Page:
Hey al! I’m briefly back (still an atheist — though I’d rather take the position of James Lindsay in his book Why Everybody is Wrong about God!). I’m here to ask what people think of Stephen Meyer’s new book? Are people buying this? Do you find it convincing? Is ID even worth considering?
(The only thing that matters is faith expressed in love.)
Not familiar with James Lindsay or his book but his position which you seem to like sounds like what I’ve heard called ignosticism. If “God” is considered an undefined term then anything we can say about it is likewise so that in a sense everyone who has something to say about God is ‘wrong’. For me that reasoning is a little legalistic, and I favor plain speech.
Does ID here refer to intelligent design? As a non theist I think the idea of creation as the carrying out of an intention by an all powerful divinity borders on the absurd.
But when you think about what it is which gives rise to God belief, to me, creation seems entirely tangential. So I don’t think “belief” in God is best understood as a “hypothesis” of an intellectual sort. I don’t think it is primarily a claim looking for evidence. It’s more basic than that.
to him I would say… no greater arrogance has any man than to rewrite another person’s words and dictate that person’s meaning according to one’s own agenda.
The biggest problem is the lie that this is science. Contrary to Richard Dawkin’s foolishness, it is not a valid scientific hypothesis. It is only poor theology. Design is incompatible with the nature of living things, which are a product of growth and learning not design or manufacture. God is the shepherd of the Bible not the watchmaker of Deism – and we are not machines. So… I have no more use for Stephen Meyer’s Deistic religion than I do for his attack upon science.
From the amazon book intro: “stunning conclusion: the data support not just the existence of an intelligent designer of some kind—but the existence of a personal God.” The use of scientific findings in one’s religious rhetoric does not equal scientific support for the existence of God – even if you are getting the science part of it right. The most you can say is that science has found some claims by theists to be correct just as it has found other claims by theists to be incorrect.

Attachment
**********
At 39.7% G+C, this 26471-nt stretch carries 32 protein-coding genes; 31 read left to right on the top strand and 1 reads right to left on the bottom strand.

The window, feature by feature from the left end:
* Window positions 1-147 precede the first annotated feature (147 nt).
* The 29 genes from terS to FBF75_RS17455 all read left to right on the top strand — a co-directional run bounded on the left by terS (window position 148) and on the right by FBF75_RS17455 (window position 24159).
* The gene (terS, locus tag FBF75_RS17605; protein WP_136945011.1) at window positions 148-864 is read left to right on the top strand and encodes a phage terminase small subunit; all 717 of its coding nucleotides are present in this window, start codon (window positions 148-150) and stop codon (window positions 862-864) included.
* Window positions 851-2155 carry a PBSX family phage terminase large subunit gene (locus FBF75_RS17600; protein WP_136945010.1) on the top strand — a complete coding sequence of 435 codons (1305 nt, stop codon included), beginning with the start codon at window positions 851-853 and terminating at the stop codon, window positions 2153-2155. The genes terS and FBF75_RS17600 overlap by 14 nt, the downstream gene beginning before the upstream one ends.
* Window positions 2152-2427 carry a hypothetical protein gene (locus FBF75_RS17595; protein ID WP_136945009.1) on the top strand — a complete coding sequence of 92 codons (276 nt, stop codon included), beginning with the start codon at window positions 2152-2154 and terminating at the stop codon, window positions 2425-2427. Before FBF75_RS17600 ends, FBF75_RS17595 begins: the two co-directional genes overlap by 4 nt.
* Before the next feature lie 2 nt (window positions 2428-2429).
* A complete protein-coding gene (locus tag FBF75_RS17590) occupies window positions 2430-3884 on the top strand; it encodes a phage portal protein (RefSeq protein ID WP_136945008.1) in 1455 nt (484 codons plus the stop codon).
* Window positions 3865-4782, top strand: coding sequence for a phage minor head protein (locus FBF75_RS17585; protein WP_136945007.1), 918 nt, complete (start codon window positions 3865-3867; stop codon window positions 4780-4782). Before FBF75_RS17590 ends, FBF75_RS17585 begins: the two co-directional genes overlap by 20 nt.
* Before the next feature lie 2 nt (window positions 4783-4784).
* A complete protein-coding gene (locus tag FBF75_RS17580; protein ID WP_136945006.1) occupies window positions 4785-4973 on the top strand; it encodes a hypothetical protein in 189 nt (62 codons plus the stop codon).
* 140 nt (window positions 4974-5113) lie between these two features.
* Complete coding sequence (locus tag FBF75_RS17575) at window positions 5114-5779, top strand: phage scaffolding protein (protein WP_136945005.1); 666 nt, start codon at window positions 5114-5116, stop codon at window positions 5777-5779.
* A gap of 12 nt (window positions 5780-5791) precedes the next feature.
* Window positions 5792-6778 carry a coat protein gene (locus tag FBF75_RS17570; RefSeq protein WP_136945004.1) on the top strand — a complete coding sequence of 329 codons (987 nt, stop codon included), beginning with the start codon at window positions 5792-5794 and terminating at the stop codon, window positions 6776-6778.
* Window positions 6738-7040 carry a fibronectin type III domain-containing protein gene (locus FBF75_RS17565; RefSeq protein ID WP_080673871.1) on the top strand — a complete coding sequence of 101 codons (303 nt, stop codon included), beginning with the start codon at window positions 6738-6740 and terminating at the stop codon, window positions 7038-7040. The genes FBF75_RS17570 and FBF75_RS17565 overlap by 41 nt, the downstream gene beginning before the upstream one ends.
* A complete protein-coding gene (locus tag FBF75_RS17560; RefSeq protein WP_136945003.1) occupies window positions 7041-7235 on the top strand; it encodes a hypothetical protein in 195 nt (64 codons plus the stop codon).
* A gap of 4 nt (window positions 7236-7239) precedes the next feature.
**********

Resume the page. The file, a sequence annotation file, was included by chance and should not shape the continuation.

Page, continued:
I personally have not read it. I definitely don’t believe in any intelligent design for living things, or even with things like abiogenesis.
But I don’t know a lot about cosmology. I tried to get into it, and somethings are cool to me like speculation and what we can tell geographically ( or whatever terms is used for non earth planets ). I find the talk on potentially earth like planets really cool. But when it comes to things like anti matter, the “sounds of space” when data is converted or how was energy created, how did the first bit of matter come into place , or if there is a multiverse and so on I don’t know anything about it. I know that often I see people here say they reject a “ fine tuned universe” and then I hear them talk about it positively. I know it’s a phrase and idea that I seemed to have gathered from Francis Collins, but then I thought I remembered reading or hearing somewhere that he was possibly going to do a new edition of his book and adjust his language a bit on it.
So ultimately when it comes to the creation of the universe I don’t know enough about it to have a legitimate opinion. I also don’t believe that even our experts have yet cracked it open and know for sure either.
I’ll maybe read the book. In general, I don’t read very much ID material and when it comes to what I’m studying out theologically at the moment there is no space to fit this book in for a few years.
Couple of y’all took a brief biographical statement a little too far thanks for your input on ID. I don’t think it’s worth considering, though I find scientism to be woefully short of explanations for the existence of the material universe. Thanks for your thoughts y’all! I’m out again. Much love and peace